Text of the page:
Tough stance taken by central banks in East Africa to contain currency volatility is bound to face real test in 2020, with regional currencies projected to come under pressure as the world takes a wait-and-see the end game of US-Iran hostility.
The US-Iran hostility has ignited a surge in crude oil prices with indicative Brent crude price rising to an average of $72.01 a barrel, up from $65.50 in December last year, a development that is bound to have direct impact on petroleum import bills in the region.
The economies were already facing an increased demand for imports, dwindling exports, rising inflation and foreign debt servicing obligations. And although subdued oil prices, an increase in tourist numbers and growing remittances were credited for the largely stable currency regime in recent years, there was also deliberate effort to contain inflation at below five per cent in Kenya, Uganda and Tanzania, which was core to maintaining strong currencies.
Last year, Kenya and Tanzania took drastic but administrative measures to tame currency volatility. Central Bank of Kenya (CBK) governor Dr Patrick Njoroge whipped forex traders against speculative trading, silenced analysts from forecasting on the shilling and implemented direct interventions to stem volatility.
The CBK was accused by among others the International Monetary Fund of deliberately managing the shilling instead of letting it to free float, the result of which has been an alleged overvalue of the local currency by 17.5 per cent.
The Kenyan currency has maintained a prolonged stability exchanging at an average rate of Ksh101 to the dollar despite persistent volatility in the global market.
In Tanzania, the same tough stance saw the government crackdown on foreign exchange bureaus, revoking 100 licences and banning the use of unofficial data.
The effect has been a steady currency whose only short episode of fast depreciation was in January and February 2019 driven by interest rate hikes in the US market.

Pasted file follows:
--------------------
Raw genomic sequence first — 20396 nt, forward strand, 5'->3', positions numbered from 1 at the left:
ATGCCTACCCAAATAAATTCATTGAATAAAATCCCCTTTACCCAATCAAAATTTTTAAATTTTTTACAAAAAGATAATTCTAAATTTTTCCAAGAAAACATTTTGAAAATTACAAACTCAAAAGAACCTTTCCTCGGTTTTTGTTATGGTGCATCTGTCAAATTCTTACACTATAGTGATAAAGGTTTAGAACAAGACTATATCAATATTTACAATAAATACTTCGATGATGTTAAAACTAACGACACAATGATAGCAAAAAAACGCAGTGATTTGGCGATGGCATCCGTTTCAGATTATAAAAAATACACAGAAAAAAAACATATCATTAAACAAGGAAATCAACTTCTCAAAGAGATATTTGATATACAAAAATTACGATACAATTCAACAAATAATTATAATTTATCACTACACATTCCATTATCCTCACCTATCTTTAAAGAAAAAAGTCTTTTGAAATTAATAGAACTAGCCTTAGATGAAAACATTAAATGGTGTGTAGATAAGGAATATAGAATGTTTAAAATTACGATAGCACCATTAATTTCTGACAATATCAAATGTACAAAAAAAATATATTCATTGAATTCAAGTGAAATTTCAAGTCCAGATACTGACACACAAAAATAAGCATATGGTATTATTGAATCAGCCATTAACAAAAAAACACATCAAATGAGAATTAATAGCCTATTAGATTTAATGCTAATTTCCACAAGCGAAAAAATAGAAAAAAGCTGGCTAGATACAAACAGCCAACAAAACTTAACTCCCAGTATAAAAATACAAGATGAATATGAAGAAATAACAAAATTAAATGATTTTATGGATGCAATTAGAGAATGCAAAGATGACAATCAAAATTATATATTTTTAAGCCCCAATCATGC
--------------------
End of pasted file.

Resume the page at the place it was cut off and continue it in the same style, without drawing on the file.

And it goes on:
On average, the Tanzanian shilling depreciated against the dollar by 1.7 per cent in 2018/19 compared with two per cent in the preceding year, trading at an average of Tsh2,293.08 to the dollar.
“The stability of the shilling was largely explained by low inflation and sustained prudent monetary and fiscal policies,” said Bank of Tanzania in its 2018/19 annual report.
For Kenya it meant a build-up of foreign exchange reserves to $8.8 billion (5.5 months of import cover), to provide cover and a buffer against short term shocks.
In Tanzania, the reserves stood at $5.2 billion by August 2019, and in Uganda they stood at $3.3 billion by end of June 2019.
“With most central banks adopting accommodative policy stance, we expect the prospect for high yields propelling inward foreign portfolio flows which will support the domestic unit,” said Churchill Ogutu, research analyst at Genghis Capital.
In October 2019, CBK released a report on the Assessment of Exchange Rate Misalignment in Kenya whose verdict was that Kenya’s exchange rate was largely consistent with economic fundamentals.
This was based on the finding that misalignment of the local currency real effective exchange rate declined on average from 4.1 per cent in 2010-2013 to 2.6 per cent in 2014-2017.
Consumers in the region are expected to dig deeper into their pockets, thanks to a rise in the cost of living due to high inflation.
In Tanzania, inflation rose to 3.8 per cent in November, from 3.6 per cent in October data from the National Bureau of Statistics shows.
In Kenya, inflation stood at 5.56 per cent in November, up from 4.95 per cent in October, due to a rise in the cost of some foodstuff, the Kenya National Bureau of Statistics said.
In Uganda, the annual headline inflation for the year ending November 2019 rose by three per cent from 2.5 per cent in the year ended October 2019. The Uganda Bureau of Statistics attributed it to a rise in the annual core inflation to 2.9 per cent from 2.6 per cent.